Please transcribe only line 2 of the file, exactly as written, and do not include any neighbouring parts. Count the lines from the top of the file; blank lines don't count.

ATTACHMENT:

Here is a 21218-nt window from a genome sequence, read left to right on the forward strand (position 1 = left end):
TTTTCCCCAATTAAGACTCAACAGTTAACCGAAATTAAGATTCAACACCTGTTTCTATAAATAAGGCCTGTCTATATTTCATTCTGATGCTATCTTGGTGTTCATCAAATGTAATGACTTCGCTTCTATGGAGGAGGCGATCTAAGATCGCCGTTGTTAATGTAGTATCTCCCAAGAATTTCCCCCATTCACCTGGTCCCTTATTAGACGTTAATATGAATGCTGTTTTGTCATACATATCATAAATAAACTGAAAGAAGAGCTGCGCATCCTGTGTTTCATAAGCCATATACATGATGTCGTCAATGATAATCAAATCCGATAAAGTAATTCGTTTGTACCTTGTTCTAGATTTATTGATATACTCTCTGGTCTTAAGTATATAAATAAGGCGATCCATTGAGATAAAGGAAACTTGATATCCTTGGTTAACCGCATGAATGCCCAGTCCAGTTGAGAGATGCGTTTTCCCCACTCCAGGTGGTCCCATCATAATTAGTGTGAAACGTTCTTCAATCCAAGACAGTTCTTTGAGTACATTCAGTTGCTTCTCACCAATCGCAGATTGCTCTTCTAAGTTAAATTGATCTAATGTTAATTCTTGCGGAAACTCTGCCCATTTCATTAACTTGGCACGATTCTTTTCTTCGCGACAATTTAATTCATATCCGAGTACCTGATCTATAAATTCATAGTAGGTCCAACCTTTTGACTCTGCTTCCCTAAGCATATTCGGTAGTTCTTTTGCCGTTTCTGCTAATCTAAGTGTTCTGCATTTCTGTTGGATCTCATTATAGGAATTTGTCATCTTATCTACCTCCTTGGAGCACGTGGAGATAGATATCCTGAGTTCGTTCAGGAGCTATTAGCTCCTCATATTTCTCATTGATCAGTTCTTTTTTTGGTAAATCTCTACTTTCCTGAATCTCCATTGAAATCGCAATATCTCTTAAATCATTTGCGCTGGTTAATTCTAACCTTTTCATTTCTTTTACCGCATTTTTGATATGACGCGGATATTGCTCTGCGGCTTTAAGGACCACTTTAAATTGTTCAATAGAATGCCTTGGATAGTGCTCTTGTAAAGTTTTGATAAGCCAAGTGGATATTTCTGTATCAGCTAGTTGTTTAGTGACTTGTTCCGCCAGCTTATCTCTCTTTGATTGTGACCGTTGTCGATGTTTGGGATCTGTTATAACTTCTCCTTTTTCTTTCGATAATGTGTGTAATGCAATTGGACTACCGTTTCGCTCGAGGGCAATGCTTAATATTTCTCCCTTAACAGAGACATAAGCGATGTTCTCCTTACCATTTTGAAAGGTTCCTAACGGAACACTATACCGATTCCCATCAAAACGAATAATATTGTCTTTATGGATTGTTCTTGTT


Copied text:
TTTTCCCCAATTAAGACTCAACAGTTAACCGAAATTAAGATTCAACACCTGTTTCTATAAATAAGGCCTGTCTATATTTCATTCTGATGCTATCTTGGTGTTCATCAAATGTAATGACTTCGCTTCTATGGAGGAGGCGATCTAAGATCGCCGTTGTTAATGTAGTATCTCCCAAGAATTTCCCCCATTCACCTGGTCCCTTATTAGACGTTAATATGAATGCTGTTTTGTCATACATATCATAAATAAACTGAAAGAAGAGCTGCGCATCCTGTGTTTCATAAGCCATATACATGATGTCGTCAATGATAATCAAATCCGATAAAGTAATTCGTTTGTACCTTGTTCTAGATTTATTGATATACTCTCTGGTCTTAAGTATATAAATAAGGCGATCCATTGAGATAAAGGAAACTTGATATCCTTGGTTAACCGCATGAATGCCCAGTCCAGTTGAGAGATGCGTTTTCCCCACTCCAGGTGGTCCCATCATAATTAGTGTGAAACGTTCTTCAATCCAAGACAGTTCTTTGAGTACATTCAGTTGCTTCTCACCAATCGCAGATTGCTCTTCTAAGTTAAATTGATCTAATGTTAATTCTTGCGGAAACTCTGCCCATTTCATTAACTTGGCACGATTCTTTTCTTCGCGACAATTTAATTCATATCCGAGTACCTGATCTATAAATTCATAGTAGGTCCAACCTTTTGACTCTGCTTCCCTAAGCATATTCGGTAGTTCTTTTGCCGTTTCTGCTAATCTAAGTGTTCTGCATTTCTGTTGGATCTCATTATAGGAATTTGTCATCTTATCTACCTCCTTGGAGCACGTGGAGATAGATATCCTGAGTTCGTTCAGGAGCTATTAGCTCCTCATATTTCTCATTGATCAGTTCTTTTTTTGGTAAATCTCTACTTTCCTGAATCTCCATTGAAATCGCAATATCTCTTAAATCATTTGCGCTGGTTAATTCTAACCTTTTCATTTCTTTTACCGCATTTTTGATATGACGCGGATATTGCTCTGCGGCTTTAAGGACCACTTTAAATTGTTCAATAGAATGCCTTGGATAGTGCTCTTGTAAAGTTTTGATAAGCCAAGTGGATATTTCTGTATCAGCTAGTTGTTTAGTGACTTGTTCCGCCAGCTTATCTCTCTTTGATTGTGACCGTTGTCGATGTTTGGGATCTGTTATAACTTCTCCTTTTTCTTTCGATAATGTGTGTAATGCAATTGGACTACCGTTTCGCTCGAGGGCAATGCTTAATATTTCTCCCTTAACAGAGACATAAGCGATGTTCTCCTTACCATTTTGAAAGGTTCCTAACGGAACACTATACCGATTCCCATCAAAACGAATAATATTGTCTTTATGGATTGTTCTTGTT